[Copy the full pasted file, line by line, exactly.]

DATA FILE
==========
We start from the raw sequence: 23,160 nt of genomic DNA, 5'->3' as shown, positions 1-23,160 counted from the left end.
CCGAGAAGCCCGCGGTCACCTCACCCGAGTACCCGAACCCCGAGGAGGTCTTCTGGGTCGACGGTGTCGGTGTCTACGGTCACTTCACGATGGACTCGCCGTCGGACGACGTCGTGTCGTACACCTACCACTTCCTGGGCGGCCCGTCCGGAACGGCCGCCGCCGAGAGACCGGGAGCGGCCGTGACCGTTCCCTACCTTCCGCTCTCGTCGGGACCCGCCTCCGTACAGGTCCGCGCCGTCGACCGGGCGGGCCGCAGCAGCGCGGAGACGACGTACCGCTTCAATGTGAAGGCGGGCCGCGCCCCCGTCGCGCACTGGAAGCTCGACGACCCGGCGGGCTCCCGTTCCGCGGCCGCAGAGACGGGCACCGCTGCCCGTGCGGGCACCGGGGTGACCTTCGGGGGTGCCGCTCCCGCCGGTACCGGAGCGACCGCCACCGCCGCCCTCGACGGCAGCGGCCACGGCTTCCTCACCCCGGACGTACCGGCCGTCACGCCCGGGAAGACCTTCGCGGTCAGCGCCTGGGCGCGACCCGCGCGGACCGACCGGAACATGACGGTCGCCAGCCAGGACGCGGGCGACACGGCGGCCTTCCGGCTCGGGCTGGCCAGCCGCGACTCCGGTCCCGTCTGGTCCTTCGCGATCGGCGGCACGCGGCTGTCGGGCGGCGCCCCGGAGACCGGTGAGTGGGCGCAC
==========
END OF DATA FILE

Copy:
We start from the raw sequence: 23,160 nt of genomic DNA, 5'->3' as shown, positions 1-23,160 counted from the left end.
CCGAGAAGCCCGCGGTCACCTCACCCGAGTACCCGAACCCCGAGGAGGTCTTCTGGGTCGACGGTGTCGGTGTCTACGGTCACTTCACGATGGACTCGCCGTCGGACGACGTCGTGTCGTACACCTACCACTTCCTGGGCGGCCCGTCCGGAACGGCCGCCGCCGAGAGACCGGGAGCGGCCGTGACCGTTCCCTACCTTCCGCTCTCGTCGGGACCCGCCTCCGTACAGGTCCGCGCCGTCGACCGGGCGGGCCGCAGCAGCGCGGAGACGACGTACCGCTTCAATGTGAAGGCGGGCCGCGCCCCCGTCGCGCACTGGAAGCTCGACGACCCGGCGGGCTCCCGTTCCGCGGCCGCAGAGACGGGCACCGCTGCCCGTGCGGGCACCGGGGTGACCTTCGGGGGTGCCGCTCCCGCCGGTACCGGAGCGACCGCCACCGCCGCCCTCGACGGCAGCGGCCACGGCTTCCTCACCCCGGACGTACCGGCCGTCACGCCCGGGAAGACCTTCGCGGTCAGCGCCTGGGCGCGACCCGCGCGGACCGACCGGAACATGACGGTCGCCAGCCAGGACGCGGGCGACACGGCGGCCTTCCGGCTCGGGCTGGCCAGCCGCGACTCCGGTCCCGTCTGGTCCTTCGCGATCGGCGGCACGCGGCTGTCGGGCGGCGCCCCGGAGACCGGTGAGTGGGCGCAC